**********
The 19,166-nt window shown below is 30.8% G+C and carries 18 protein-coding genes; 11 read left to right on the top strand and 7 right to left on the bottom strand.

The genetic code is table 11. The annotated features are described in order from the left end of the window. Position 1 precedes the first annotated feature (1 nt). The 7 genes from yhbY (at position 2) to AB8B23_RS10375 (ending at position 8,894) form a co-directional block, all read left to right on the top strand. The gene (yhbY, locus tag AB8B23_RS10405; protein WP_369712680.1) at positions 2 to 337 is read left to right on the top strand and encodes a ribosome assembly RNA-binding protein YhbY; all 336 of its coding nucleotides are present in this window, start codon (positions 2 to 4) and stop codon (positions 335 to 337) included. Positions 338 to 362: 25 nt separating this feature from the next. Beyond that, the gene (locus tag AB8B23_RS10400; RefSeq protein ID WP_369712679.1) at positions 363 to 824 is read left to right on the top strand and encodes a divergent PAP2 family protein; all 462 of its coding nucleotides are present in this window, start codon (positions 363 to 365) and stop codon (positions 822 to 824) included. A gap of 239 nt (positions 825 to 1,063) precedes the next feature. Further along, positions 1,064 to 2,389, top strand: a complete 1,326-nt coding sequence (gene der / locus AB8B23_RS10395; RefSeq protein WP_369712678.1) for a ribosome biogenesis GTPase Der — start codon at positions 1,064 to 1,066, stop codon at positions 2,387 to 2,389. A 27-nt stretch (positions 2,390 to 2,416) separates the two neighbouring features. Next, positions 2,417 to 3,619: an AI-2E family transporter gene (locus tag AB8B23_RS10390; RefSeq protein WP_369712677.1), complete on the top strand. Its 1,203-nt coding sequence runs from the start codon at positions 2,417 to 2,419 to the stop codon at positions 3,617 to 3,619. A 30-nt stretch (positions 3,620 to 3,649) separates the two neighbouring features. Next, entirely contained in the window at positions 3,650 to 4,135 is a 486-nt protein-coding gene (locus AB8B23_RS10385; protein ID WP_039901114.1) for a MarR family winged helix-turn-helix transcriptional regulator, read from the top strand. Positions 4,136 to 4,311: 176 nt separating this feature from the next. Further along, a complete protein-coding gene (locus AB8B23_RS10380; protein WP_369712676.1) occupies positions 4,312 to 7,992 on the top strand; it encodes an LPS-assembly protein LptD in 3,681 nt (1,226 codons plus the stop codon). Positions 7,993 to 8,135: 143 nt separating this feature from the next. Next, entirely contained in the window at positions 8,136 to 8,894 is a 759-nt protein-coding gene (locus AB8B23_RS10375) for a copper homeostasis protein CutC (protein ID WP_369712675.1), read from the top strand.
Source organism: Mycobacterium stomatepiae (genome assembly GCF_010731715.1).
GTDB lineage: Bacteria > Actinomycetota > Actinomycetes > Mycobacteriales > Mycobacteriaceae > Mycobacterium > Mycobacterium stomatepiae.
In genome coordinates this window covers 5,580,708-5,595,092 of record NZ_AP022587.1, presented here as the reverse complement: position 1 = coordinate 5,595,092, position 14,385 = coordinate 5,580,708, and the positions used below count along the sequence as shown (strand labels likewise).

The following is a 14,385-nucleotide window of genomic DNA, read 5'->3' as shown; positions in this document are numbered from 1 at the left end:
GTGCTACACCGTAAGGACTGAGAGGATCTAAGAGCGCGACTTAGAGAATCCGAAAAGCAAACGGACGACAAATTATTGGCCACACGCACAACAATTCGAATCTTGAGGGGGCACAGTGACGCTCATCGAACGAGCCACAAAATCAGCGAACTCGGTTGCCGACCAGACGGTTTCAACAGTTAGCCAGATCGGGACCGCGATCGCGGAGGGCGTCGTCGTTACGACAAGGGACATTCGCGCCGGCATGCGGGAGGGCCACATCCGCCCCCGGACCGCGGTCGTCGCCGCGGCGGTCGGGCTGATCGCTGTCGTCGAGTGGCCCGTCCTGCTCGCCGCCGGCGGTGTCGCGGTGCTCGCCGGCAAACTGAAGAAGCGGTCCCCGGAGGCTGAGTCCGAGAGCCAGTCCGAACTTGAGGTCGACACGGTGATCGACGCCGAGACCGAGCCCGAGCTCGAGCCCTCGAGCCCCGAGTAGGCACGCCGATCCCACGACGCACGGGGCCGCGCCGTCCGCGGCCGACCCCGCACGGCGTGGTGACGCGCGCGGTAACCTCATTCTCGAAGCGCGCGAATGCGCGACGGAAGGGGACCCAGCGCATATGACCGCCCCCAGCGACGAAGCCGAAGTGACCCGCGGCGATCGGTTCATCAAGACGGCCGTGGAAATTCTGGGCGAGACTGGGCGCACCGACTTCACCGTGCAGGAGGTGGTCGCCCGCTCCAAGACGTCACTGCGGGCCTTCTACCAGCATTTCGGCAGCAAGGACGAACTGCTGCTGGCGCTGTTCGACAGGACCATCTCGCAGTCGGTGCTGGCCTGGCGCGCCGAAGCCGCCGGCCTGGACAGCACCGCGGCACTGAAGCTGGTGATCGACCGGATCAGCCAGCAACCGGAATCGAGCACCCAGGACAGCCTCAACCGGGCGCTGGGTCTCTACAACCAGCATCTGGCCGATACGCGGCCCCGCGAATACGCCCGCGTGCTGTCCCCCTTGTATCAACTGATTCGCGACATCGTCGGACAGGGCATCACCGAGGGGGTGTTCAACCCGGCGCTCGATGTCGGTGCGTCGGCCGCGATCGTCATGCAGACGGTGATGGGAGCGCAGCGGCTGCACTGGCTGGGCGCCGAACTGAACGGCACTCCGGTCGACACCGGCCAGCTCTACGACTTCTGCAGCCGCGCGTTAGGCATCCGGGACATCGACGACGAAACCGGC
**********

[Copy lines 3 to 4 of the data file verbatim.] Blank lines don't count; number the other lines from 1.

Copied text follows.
Source organism: Mycobacterium stomatepiae (genome assembly GCF_010731715.1).
GTDB lineage: Bacteria > Actinomycetota > Actinomycetes > Mycobacteriales > Mycobacteriaceae > Mycobacterium > Mycobacterium stomatepiae.